top of page

Backyard Syrup Making

Every day should start with a great breakfast. Well, after making some of the best maple syrup that you have ever poured on your flapjacks how could you resist?

We are in our third year on the homestead of doing something that I never thought possible—making our own maple syrup. I guess that in my simple mind I always thought that maple syrup had to come from the grocery store or New England.

With over 20 mature maple trees on our property my wife came up with a plan to tap our maple trees. Two of our trees are over 120 years of age. I call them my Jumanji trees. I doubted her adventure until one day I tasted it.

Two years ago, I oversaw the boiling down process. Left alone at home, I might have gotten sidetracked. When I came back to the burner, I noticed that the once half full pot was now only a few inches deep and dark brown. I burnt it!

What was I going to do? We have been boiling for days and I burnt it. How do I tell my wife? I quickly did what any man would do. No, I didn't go to the grocery store and by maple syrup and pour it into the bucket—though a great idea. I tested it.

I got a spoon from the kitchen and filled it with the brown syrup substance. Slowly, I placed it into my mouth as I said a prayer. Instantly, I knew the results. . . . It was the best maple syrup that I have ever tasted. I was saved!

In our third year, we are more informed, more equipped, yet we still make mistakes. Nonetheless, the syrup continues to be amazing.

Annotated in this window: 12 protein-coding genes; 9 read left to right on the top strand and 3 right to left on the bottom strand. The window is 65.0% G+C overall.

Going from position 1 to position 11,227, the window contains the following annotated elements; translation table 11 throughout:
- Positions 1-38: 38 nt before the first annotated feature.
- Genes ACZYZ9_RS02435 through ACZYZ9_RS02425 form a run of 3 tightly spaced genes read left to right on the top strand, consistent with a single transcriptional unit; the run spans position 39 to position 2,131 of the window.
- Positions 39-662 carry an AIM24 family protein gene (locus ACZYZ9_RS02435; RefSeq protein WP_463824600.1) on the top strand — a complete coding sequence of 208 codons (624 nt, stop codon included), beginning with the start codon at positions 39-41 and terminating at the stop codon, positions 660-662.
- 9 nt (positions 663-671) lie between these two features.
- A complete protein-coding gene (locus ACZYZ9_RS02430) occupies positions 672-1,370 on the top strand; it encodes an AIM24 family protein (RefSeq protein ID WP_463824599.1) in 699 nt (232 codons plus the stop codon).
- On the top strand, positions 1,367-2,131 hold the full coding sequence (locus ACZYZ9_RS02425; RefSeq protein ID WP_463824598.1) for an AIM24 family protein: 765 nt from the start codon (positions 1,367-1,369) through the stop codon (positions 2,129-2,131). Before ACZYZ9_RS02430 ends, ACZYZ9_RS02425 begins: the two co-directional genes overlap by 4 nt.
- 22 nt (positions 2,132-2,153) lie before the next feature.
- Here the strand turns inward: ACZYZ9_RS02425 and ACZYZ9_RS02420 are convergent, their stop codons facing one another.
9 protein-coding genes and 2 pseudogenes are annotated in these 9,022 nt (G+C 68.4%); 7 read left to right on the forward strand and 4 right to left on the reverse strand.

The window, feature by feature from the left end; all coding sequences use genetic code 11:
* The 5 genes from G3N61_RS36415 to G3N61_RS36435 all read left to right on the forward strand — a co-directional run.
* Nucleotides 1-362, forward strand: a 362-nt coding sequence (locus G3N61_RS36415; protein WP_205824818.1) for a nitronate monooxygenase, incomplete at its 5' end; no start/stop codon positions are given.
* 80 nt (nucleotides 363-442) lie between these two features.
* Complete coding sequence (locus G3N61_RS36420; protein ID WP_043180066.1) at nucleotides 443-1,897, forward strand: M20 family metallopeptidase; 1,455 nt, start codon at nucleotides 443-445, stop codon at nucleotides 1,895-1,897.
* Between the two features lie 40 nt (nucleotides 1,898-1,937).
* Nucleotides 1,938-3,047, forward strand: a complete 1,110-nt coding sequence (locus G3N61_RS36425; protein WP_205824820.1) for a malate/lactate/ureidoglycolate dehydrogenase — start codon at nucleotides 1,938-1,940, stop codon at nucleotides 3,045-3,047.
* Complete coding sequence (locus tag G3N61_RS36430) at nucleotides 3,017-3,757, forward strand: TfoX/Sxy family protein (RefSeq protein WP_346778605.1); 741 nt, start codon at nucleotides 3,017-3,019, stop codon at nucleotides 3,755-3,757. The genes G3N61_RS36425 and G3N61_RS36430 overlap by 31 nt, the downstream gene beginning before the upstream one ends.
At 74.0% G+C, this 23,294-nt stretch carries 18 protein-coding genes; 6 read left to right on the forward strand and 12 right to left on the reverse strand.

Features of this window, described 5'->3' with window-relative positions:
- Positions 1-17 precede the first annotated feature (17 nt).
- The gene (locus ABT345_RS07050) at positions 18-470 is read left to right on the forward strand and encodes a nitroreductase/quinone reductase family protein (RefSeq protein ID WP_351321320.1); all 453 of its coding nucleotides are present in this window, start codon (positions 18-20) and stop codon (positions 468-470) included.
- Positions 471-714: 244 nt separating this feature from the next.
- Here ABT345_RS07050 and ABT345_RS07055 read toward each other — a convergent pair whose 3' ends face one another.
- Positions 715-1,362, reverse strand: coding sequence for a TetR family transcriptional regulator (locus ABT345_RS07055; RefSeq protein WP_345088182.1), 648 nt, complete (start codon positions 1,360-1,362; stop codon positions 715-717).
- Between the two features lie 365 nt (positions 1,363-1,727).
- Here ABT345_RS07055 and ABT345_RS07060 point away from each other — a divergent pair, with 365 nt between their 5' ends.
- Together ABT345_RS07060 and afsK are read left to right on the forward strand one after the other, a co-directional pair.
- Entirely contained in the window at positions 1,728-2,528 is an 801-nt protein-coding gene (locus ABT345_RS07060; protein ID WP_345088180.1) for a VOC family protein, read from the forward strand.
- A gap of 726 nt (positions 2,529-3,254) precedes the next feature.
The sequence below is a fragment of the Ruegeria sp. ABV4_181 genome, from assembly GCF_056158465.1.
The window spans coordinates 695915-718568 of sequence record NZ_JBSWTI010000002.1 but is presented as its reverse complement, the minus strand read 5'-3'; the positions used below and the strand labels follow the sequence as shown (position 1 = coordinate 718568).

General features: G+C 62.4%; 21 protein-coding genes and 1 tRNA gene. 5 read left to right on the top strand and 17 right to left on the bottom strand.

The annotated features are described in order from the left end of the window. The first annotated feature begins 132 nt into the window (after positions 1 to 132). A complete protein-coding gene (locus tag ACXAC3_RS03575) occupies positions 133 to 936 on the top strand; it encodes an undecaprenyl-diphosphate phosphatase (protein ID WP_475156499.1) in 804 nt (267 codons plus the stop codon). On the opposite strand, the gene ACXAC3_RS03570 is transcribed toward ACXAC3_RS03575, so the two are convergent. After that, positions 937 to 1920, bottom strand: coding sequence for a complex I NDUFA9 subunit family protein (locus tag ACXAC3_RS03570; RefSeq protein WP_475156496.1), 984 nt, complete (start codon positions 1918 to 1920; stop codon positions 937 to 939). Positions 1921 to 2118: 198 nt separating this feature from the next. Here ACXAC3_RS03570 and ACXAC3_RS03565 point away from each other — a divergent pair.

After tapping about a dozen trees yesterday, we received about 13 gallons of sweet nectar. Thus, the pots are on and boiling down the sap. Time will tell.

We used three different types and sizes of spiles. My favorite . . . the metal ones. Not that I am trying to rid the world of plastics; they are just more durable to tap in and to remove. To install, we drill hole in the tree one inch beyond the bark at a slightly elevated angle so that it flows downhill.

I did, however, use the wrong bit on a few holes, which resulted in wasted sap flowing down the tree bark. No bueno. Thus, my wife and I went back and pulled the leakers and added larger spiles. Teamwork makes the dream work.

You might think that my favorite part of this process is the syrup, but it's the simple fact that we do this as a family. That is the blessing of living on a small farm: a lifetime of family memories.

The Kiki & Co. maple syrup is a true gift and worthy of sharing with family and friends, but it's the adventure that keeps us dreaming. Over the next few days, we will be collecting sap and boiling it down. We will check back as we get closer to the finished product.

Happy farming.


bottom of page